It is hoped that the M276 judgment will examine the practical absence of safeguards which saved the earlier provisions from constitutional invalidity. The Full Federal Court in Al Masn tested and found wanting the assumption that removal will follow quickly from a written request under s 196 and noted an absence of safeguards in the current legislative regime which saved the sections challenged in Lim from constitutional invalidity. While A/ Masn did not result in a conclusion with respect to the validity of the current provisions, it is hoped that the High Court will conclude, given the absence of safeguards that the provisions are constitutionally invalid.

It is also hoped that the Court will reject the fiction that immigration detention is voluntary. The 'voluntary' characterisation ignores the realities of flight and the lack of control asylum seekers (and especially child asylum · seekers) can exercise over their destinies. It overlooks international law and jurisprudence concerning treaty obligations to which Australia has voluntarily submitted.[30] It overlooks the right to seek asylum enshrined in art 14 of the Universal Declaration of Human Rights,[31] which underpins the Refugees Convention and has emerged as a norm of customary international law.[32] Constitutional and legislative interpretation does not occur in a vacuum. While international law is 'not a direct source of constitutional norms', it 'forms part of the context in which the Constitution falls to be interpreted'.[33] This context is yet to receive appropriate recognition.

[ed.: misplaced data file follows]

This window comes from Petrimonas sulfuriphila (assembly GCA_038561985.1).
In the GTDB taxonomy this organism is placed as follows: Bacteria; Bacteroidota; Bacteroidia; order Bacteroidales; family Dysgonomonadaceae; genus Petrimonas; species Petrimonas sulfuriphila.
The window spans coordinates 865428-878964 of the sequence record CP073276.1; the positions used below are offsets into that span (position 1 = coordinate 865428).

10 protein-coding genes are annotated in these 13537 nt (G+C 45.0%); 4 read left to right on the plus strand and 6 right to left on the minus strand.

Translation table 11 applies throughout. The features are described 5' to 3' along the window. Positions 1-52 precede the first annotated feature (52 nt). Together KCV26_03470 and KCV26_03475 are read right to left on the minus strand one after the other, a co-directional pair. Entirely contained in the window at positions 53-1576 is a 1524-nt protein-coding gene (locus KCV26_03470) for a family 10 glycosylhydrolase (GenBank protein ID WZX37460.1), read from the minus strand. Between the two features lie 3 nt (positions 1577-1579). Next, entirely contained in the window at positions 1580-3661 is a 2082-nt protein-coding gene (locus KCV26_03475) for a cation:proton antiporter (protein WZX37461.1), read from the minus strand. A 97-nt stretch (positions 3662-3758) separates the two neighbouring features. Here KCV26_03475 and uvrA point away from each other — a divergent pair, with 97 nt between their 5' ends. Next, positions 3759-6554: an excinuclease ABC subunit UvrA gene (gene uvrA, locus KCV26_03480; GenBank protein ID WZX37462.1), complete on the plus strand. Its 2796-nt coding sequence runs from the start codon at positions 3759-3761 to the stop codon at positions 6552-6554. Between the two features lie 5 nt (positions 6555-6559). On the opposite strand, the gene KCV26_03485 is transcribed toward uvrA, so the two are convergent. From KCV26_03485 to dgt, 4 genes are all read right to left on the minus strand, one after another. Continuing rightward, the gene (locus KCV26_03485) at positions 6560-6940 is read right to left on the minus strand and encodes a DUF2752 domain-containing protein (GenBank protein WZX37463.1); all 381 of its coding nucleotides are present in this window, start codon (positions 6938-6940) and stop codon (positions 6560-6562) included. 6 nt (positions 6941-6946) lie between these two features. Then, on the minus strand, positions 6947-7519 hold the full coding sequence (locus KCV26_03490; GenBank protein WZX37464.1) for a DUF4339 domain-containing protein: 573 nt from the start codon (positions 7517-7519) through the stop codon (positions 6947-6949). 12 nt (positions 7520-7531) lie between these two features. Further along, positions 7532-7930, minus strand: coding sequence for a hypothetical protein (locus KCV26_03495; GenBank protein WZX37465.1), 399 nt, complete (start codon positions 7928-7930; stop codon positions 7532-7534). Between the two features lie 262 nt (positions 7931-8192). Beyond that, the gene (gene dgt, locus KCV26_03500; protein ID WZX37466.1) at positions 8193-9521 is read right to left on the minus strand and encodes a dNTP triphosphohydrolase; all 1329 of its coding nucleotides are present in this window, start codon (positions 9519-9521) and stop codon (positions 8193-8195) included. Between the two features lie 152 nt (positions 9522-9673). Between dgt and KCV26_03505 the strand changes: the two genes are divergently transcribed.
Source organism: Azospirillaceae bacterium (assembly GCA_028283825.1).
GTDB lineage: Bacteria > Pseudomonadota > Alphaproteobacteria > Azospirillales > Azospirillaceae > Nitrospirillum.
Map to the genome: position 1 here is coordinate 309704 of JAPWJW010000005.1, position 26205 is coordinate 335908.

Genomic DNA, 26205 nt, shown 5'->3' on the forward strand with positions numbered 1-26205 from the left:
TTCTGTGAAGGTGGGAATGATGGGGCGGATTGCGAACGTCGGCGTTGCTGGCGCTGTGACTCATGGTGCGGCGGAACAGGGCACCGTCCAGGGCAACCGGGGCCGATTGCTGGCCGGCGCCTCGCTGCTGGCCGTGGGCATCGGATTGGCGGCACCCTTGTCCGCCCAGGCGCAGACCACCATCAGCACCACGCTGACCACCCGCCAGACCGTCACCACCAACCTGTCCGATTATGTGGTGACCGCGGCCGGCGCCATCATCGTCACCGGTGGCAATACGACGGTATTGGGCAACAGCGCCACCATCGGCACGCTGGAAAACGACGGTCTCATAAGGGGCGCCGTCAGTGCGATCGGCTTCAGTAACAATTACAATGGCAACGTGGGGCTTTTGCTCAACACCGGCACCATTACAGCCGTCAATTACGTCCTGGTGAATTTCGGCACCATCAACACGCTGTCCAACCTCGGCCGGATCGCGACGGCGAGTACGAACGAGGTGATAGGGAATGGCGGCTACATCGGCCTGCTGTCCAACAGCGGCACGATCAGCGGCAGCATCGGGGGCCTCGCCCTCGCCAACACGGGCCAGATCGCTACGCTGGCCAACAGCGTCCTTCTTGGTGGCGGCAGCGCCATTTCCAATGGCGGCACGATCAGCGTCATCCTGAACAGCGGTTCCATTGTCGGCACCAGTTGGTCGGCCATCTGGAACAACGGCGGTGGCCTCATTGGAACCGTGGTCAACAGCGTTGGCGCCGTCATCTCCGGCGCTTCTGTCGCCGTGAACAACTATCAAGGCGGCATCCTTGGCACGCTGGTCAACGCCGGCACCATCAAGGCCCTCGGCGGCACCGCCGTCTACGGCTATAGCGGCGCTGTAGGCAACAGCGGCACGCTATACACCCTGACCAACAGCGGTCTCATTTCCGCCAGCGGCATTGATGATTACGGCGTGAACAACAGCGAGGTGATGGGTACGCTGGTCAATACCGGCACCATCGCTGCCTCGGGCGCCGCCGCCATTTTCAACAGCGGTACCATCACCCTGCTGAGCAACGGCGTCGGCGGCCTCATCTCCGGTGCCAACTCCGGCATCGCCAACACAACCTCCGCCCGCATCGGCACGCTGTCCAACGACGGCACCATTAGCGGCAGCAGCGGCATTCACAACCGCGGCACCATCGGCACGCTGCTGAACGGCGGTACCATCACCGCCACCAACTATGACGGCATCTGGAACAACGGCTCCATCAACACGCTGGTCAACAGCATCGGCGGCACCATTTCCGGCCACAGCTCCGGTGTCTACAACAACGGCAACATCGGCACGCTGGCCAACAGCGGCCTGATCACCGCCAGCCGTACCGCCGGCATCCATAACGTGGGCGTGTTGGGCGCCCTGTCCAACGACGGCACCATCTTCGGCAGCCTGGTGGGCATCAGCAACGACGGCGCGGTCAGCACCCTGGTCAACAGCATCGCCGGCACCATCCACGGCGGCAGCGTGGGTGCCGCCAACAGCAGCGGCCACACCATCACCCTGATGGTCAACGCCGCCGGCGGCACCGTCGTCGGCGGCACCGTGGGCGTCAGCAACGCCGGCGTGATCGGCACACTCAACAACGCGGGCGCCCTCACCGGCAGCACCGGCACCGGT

Moreover, the 'voluntary' characterisation overlooks the incorporation of the right to seek and to obtain asylum into the Migration Act (albeit in increasingly restricted circumstances) and assumes the detainee is not entitled to assert these rights. In comments made during the M276 hearing, Kirby J likens this fiction to saying you can 'solve their pain like a dentist and have the tooth out'. He continues: 'to say, "Well, you can solve your problem by just going away" is to assume that they have no rights and that all of these claims are completely baseless. That is not the experience of this Court.' The fiction of voluntary immigration detention assumes the detainee has no right to seek asylum pending the determination of their right to obtain asylum. It is a nonsensical notion which must be abandoned.